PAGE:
photocredit: Sesame Workshop
The art of Change Management is the confluence of soft techniques that most people jump to when they think of it, as well as tangible tools and techniques. Each of these techniques contributes to the overall momentum for change and helps to build the single most important change component, which is trust. Trust is an outcome, and while building it requires focus on soft elements such as coaching and relationship building, it’s often through the use of several different types of change levers that you will have the opportunity to coach and build relationships with individuals and teams. These elements combined with helping teams through the bumps are critical to the success of large scale complex change across organizations.
Here’s a few important levers to work in to your change programs.
Communication – You likely will not be able to divulge everything as the inner circle figures it out, but get leaders to set and communicate (i.e. publically commit) when things will be announced. When the timing is right, the communication must be totally upfront. People know when something is being spun. If the schedule slips, leaders and your effort will lose some credibility, so stick to it! This helps quell the anxiety, at least there’s a set schedule and people aren’t left hanging. Communication should follow a defined plan across multiple dimensions (e.g. verbal, written, group, individual, different modes and messengers).
Burning Platform – Why is this the right thing to do? What happens if we don’t do it? It all needs to be communicated by leadership and be understood to help ease the anxiety. Don’t focus on the 2 jobs that were lost, but on the 8 that were saved.
Resources – If people don’t have adequate time to devote to the effort, they become frustrated or burnt out, or it doesn’t get done. Devoting resources to the change program likely means something else is not going to get done.
Key Stakeholder Engagement Plan – Leverage the supporters to help with the naysayers and the fence sitters. Key players need to be evaluated as to whether they are green, yellow, or red on the changes and new direction. Don’t also forget to emphasize the WIFM principle, (What’s in it for me). Also consider the degree of influence and involvement each stakeholder has to determine how much time you need to spend with each.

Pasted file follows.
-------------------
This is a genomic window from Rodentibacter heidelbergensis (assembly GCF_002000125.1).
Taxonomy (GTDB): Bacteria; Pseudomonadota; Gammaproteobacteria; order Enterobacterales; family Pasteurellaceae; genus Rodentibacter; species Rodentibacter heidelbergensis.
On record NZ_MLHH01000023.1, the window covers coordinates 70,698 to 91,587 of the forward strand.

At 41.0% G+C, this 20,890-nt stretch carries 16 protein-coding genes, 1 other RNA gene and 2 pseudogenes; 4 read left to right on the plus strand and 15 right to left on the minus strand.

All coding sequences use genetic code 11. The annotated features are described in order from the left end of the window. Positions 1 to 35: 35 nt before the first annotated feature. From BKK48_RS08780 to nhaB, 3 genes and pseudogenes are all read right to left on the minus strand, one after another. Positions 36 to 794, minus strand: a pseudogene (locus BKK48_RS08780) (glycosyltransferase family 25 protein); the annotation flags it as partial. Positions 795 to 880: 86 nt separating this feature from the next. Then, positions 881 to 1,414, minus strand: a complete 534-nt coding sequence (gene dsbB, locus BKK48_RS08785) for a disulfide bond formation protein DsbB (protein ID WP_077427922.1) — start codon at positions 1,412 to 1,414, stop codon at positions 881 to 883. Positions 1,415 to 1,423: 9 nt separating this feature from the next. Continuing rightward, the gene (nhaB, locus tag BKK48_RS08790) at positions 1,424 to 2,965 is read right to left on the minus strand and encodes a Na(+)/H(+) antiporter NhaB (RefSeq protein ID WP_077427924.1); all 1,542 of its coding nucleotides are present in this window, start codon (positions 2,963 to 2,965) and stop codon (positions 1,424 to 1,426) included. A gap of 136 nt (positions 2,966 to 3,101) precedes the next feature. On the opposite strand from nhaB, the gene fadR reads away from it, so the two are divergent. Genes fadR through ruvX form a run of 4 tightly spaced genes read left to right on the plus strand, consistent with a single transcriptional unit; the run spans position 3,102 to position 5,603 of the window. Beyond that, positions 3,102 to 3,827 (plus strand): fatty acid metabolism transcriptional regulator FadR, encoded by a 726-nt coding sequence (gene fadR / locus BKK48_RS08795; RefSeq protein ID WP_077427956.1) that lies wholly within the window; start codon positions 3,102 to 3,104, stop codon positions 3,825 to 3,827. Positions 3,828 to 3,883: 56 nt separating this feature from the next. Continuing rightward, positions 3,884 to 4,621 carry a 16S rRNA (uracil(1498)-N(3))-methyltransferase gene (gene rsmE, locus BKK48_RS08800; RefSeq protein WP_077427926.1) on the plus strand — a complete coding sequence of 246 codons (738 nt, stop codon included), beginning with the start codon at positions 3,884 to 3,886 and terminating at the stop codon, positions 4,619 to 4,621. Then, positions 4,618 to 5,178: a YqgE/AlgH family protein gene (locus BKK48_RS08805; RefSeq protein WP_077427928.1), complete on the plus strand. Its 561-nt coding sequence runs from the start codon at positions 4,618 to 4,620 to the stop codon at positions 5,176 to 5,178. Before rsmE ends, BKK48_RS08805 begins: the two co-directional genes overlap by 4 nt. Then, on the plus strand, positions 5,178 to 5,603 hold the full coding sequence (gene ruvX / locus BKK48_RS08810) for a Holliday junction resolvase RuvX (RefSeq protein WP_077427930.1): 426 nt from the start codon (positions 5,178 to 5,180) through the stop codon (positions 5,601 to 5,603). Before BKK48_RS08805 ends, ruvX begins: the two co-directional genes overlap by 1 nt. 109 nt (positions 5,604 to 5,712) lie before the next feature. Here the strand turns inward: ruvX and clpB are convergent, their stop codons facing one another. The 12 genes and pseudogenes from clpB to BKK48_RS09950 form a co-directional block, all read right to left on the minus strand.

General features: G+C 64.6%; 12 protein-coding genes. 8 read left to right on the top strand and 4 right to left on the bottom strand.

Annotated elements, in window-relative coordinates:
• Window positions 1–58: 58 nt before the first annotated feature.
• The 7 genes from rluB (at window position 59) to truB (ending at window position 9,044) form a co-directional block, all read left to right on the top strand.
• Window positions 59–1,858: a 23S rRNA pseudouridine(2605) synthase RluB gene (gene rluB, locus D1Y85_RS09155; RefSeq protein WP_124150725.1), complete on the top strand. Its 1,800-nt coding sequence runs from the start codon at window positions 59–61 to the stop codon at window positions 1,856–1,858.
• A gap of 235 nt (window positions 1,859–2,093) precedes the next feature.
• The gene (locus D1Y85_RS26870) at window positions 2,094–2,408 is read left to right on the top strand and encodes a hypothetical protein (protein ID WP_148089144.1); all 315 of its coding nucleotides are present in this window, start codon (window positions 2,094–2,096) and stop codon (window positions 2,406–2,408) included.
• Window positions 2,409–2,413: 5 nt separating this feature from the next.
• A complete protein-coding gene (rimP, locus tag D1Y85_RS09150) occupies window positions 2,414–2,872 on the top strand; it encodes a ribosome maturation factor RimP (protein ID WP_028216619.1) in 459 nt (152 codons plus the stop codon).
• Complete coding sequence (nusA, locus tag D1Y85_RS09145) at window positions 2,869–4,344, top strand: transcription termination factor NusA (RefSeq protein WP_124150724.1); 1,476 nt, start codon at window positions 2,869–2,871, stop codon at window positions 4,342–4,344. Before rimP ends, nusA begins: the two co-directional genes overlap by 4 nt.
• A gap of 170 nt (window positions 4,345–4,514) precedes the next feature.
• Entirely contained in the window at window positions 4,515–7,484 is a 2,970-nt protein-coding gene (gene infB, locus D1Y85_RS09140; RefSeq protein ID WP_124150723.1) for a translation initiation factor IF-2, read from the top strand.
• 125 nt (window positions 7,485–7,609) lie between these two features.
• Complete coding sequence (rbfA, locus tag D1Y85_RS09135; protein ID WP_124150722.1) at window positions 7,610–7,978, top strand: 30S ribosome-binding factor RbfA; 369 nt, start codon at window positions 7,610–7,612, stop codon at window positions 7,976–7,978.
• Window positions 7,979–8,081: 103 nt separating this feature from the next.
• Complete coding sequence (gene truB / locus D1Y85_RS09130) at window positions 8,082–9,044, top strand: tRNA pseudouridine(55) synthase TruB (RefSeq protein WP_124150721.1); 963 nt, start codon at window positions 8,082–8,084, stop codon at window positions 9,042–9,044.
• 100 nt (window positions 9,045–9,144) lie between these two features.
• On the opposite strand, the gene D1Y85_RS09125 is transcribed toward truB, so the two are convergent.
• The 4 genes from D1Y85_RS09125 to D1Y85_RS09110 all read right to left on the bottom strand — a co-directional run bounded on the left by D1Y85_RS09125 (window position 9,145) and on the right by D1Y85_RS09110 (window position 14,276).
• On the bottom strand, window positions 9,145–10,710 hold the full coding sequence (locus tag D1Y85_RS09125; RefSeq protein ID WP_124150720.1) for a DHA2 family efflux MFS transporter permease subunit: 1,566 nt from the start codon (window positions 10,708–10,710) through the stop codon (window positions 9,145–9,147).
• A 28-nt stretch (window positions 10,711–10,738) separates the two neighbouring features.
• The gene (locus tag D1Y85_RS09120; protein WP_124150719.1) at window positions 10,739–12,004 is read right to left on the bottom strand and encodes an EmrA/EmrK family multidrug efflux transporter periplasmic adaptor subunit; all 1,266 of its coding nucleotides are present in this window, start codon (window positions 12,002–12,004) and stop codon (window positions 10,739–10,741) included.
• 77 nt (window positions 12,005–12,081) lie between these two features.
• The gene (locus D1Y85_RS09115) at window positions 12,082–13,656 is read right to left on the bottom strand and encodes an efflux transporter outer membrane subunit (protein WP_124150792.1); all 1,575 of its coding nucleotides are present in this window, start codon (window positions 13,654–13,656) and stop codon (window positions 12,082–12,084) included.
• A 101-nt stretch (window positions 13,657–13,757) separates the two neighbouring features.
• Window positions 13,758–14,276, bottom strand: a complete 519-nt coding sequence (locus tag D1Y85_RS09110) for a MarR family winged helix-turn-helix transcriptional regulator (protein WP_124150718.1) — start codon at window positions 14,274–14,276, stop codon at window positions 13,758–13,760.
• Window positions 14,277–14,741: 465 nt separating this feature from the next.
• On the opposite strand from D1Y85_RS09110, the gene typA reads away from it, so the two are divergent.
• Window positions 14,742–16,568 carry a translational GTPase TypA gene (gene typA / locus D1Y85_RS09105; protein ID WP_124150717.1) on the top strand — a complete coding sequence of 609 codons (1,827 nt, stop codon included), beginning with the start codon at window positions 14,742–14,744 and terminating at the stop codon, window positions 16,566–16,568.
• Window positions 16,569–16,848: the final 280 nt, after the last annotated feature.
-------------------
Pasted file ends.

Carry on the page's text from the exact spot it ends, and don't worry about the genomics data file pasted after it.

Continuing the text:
Ownership and Structure – The need for a cross functional team working the problems and charting the new course can’t be emphasized enough. The effort needs to be structured and have clarity over roles & responsibilities, methodology, next steps, what success looks like, and whether it’s on track or not (project management). Having an empowered cross functional team will not only involve key people, but also communicate to the others that a “good delegation” was put on the project.
Steering Team – Executive involvement to steer/approve/coach/remove barriers is critical, but most importantly to have visible accountability in the right places for success. The core team will do the detailed work, but these “big brothers and sisters” need to be engaged and on the hook. A sponsor leads the Steering Team and is the inside executive coach and ultimately accountable. Ideally each Steering Team member is a Champion and is accountable for a specific part of the program. Be careful to avoid “armchair quarterbacks” /too many Steering Team members, each member should be on the hook for something.
Quick Wins – Target and market a few quick wins to communicate to the organization that what you are doing is working. If you don’t, people will focus on the 2 or 3 things that went badly. The 20 that went well are often lost in the water cooler talk.
Results – What results are coming from the change that will help the company? Be careful though about the positioning of any headcount reduction savings, as it may or may not be appropriate to “celebrate” those type of savings in your situation. Results should be reported by the Steering Team member who is championing that part of the program.
Sustainability – What is the mechanism for how changes will be sustained? How do we follow-up/measure that? Who is going to do it? Define and communicate how and when we know we’re successful.
Putting these components in your change program and keeping the visibility on them throughout, will greatly improve your team’s success in implementing complex change throughout a busy organization.